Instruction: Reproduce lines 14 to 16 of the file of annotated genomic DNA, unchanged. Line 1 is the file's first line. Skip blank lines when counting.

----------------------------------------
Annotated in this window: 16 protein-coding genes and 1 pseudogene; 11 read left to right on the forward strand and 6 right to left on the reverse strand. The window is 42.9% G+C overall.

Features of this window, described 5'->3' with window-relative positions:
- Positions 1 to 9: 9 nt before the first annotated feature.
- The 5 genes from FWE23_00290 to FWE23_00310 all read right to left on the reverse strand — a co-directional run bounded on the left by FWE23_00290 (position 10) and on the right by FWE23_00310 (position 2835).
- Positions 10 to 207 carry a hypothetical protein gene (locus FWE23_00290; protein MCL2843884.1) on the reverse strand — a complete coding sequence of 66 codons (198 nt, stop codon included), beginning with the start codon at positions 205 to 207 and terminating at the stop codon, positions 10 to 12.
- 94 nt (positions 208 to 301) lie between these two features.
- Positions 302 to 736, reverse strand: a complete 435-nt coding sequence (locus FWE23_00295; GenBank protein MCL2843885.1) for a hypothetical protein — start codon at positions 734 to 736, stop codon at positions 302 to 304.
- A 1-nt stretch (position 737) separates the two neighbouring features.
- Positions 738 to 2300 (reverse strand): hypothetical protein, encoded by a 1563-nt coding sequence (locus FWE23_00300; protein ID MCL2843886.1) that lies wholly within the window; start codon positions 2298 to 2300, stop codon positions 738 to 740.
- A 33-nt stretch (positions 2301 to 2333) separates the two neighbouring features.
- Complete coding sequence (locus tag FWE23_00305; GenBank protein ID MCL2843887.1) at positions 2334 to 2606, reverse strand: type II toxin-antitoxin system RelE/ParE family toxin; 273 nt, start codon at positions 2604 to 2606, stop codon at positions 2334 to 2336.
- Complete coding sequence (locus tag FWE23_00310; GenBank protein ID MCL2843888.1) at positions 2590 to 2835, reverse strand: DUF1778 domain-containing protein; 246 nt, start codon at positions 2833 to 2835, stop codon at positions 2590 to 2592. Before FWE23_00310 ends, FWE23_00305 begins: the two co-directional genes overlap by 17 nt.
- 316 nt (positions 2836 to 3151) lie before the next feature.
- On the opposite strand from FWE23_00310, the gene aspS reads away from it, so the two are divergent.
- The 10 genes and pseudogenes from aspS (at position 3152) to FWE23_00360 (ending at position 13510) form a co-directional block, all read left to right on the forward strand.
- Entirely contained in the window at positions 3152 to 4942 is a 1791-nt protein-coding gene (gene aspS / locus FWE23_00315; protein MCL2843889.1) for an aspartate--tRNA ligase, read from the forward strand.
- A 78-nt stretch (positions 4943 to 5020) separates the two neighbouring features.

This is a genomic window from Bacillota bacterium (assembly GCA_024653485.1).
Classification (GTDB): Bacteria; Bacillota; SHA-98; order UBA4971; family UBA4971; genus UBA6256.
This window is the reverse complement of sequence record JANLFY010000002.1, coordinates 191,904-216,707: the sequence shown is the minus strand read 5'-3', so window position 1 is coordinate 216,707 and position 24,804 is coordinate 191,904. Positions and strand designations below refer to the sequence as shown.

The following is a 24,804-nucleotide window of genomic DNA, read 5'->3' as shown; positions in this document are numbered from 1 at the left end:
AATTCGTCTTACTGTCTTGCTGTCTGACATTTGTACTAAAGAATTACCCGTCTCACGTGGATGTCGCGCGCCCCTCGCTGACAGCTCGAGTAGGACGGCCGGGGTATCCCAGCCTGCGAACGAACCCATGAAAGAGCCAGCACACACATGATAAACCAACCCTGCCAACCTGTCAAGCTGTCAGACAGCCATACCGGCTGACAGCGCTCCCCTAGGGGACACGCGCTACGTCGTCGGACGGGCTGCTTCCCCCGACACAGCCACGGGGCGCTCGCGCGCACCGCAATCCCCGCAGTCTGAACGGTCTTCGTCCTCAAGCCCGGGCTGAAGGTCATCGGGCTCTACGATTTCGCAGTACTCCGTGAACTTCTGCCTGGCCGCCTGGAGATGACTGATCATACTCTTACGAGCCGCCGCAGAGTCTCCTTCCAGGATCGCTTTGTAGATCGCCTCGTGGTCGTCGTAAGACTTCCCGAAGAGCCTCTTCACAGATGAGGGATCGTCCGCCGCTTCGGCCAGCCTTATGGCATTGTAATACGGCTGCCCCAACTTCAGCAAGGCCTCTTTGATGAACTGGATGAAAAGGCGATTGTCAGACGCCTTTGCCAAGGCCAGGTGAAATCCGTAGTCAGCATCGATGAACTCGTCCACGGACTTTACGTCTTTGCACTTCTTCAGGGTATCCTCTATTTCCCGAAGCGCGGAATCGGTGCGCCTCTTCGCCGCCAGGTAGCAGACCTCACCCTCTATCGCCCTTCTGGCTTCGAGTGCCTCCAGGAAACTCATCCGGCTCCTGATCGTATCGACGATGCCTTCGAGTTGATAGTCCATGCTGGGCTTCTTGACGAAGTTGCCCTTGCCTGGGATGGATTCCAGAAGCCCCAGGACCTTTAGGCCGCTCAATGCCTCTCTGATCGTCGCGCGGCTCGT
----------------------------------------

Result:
- On the opposite strand from FWE23_00310, the gene aspS reads away from it, so the two are divergent.
- The 10 genes and pseudogenes from aspS (at position 3152) to FWE23_00360 (ending at position 13510) form a co-directional block, all read left to right on the forward strand.
- Entirely contained in the window at positions 3152 to 4942 is a 1791-nt protein-coding gene (gene aspS / locus FWE23_00315; protein MCL2843889.1) for an aspartate--tRNA ligase, read from the forward strand.